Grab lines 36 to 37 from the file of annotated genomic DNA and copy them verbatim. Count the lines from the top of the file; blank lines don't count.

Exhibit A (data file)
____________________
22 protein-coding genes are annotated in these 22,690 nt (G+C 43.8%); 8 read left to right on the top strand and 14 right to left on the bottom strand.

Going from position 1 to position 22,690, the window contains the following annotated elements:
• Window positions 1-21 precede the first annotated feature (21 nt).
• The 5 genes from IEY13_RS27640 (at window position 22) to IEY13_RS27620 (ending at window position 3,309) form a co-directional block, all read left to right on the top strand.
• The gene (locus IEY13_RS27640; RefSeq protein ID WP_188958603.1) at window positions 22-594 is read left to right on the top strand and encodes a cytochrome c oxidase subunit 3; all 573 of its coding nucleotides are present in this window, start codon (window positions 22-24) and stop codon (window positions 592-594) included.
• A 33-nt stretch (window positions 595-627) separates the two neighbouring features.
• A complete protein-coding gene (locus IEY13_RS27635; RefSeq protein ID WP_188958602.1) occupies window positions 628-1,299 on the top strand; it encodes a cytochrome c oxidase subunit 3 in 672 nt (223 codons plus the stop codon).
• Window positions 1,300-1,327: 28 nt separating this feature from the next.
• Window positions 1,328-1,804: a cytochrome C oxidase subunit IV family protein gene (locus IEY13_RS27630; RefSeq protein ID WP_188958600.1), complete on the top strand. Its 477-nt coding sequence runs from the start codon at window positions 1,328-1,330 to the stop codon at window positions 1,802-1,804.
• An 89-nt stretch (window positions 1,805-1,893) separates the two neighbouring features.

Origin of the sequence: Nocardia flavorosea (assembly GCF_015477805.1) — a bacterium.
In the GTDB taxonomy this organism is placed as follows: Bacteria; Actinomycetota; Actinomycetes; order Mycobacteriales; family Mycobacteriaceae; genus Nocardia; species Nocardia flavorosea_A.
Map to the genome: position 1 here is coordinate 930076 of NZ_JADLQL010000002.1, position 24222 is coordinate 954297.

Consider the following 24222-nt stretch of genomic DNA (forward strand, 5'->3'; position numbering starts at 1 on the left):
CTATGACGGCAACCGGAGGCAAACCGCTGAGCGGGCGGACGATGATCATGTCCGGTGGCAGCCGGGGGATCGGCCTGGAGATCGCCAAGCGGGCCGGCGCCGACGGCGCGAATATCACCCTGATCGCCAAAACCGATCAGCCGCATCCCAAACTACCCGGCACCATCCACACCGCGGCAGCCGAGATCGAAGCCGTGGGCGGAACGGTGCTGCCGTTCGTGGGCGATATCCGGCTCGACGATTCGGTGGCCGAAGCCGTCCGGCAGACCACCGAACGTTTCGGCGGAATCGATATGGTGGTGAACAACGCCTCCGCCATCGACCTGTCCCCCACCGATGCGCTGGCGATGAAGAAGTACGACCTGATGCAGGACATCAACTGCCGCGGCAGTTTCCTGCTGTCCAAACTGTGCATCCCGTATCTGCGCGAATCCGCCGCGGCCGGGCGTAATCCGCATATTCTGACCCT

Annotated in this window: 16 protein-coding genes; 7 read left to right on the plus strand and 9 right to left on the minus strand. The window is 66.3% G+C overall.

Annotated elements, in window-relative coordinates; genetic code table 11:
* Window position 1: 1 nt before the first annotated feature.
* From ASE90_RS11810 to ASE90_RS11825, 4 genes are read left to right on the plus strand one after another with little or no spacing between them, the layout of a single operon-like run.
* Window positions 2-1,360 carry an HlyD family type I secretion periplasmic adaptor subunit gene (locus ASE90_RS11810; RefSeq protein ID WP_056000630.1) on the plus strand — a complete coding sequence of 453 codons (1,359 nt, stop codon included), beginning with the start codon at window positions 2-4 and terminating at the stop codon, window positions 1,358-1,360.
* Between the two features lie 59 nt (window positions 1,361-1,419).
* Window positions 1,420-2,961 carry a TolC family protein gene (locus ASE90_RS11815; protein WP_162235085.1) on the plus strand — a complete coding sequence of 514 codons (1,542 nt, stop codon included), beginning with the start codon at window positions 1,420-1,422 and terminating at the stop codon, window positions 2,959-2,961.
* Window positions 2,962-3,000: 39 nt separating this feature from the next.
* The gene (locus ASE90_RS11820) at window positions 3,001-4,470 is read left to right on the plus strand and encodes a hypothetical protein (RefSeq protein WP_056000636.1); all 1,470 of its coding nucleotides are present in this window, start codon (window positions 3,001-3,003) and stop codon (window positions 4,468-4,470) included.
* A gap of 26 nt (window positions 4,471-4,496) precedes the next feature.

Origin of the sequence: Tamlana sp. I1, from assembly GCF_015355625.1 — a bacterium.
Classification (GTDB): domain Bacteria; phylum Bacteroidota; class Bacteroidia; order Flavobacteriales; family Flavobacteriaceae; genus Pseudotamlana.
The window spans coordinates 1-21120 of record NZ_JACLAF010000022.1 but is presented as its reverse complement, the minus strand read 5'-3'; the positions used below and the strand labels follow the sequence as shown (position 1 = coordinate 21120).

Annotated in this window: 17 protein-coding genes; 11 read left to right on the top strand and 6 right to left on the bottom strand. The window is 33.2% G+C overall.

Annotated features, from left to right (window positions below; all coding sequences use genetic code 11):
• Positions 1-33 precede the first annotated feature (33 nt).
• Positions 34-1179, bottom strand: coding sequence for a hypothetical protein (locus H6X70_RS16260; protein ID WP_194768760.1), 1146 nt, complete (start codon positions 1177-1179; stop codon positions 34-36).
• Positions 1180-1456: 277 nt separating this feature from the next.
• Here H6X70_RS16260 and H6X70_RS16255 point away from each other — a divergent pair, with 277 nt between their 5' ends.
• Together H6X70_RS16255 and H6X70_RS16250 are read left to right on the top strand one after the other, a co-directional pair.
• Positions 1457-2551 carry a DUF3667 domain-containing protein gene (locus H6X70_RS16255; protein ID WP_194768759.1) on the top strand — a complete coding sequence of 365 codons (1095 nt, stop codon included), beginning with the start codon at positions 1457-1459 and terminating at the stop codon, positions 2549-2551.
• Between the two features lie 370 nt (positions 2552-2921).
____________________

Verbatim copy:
• Positions 1457-2551 carry a DUF3667 domain-containing protein gene (locus H6X70_RS16255; protein ID WP_194768759.1) on the top strand — a complete coding sequence of 365 codons (1095 nt, stop codon included), beginning with the start codon at positions 1457-1459 and terminating at the stop codon, positions 2549-2551.
• Between the two features lie 370 nt (positions 2552-2921).